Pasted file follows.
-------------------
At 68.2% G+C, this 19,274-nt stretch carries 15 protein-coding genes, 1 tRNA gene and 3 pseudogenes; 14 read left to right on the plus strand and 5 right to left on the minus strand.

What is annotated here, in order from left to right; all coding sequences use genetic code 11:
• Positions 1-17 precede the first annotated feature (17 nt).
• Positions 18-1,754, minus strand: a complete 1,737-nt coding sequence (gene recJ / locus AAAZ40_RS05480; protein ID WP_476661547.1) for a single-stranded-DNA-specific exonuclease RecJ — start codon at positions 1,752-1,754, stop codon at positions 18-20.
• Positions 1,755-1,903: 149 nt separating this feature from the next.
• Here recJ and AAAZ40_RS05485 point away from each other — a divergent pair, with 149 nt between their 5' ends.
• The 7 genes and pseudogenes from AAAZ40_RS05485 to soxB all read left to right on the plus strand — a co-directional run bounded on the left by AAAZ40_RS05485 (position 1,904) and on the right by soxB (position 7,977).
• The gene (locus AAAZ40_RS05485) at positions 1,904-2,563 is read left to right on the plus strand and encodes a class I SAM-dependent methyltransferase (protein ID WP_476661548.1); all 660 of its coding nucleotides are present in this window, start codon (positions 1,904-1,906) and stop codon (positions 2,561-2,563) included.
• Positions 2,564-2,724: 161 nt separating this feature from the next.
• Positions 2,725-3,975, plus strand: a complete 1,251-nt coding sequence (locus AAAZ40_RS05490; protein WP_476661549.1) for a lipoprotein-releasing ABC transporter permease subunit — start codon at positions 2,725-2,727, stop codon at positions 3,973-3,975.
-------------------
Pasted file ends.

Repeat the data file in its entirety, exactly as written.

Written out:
At 68.2% G+C, this 19,274-nt stretch carries 15 protein-coding genes, 1 tRNA gene and 3 pseudogenes; 14 read left to right on the plus strand and 5 right to left on the minus strand.

What is annotated here, in order from left to right; all coding sequences use genetic code 11:
• Positions 1-17 precede the first annotated feature (17 nt).
• Positions 18-1,754, minus strand: a complete 1,737-nt coding sequence (gene recJ / locus AAAZ40_RS05480; protein ID WP_476661547.1) for a single-stranded-DNA-specific exonuclease RecJ — start codon at positions 1,752-1,754, stop codon at positions 18-20.
• Positions 1,755-1,903: 149 nt separating this feature from the next.
• Here recJ and AAAZ40_RS05485 point away from each other — a divergent pair, with 149 nt between their 5' ends.
• The 7 genes and pseudogenes from AAAZ40_RS05485 to soxB all read left to right on the plus strand — a co-directional run bounded on the left by AAAZ40_RS05485 (position 1,904) and on the right by soxB (position 7,977).
• The gene (locus AAAZ40_RS05485) at positions 1,904-2,563 is read left to right on the plus strand and encodes a class I SAM-dependent methyltransferase (protein ID WP_476661548.1); all 660 of its coding nucleotides are present in this window, start codon (positions 1,904-1,906) and stop codon (positions 2,561-2,563) included.
• Positions 2,564-2,724: 161 nt separating this feature from the next.
• Positions 2,725-3,975, plus strand: a complete 1,251-nt coding sequence (locus AAAZ40_RS05490; protein WP_476661549.1) for a lipoprotein-releasing ABC transporter permease subunit — start codon at positions 2,725-2,727, stop codon at positions 3,973-3,975.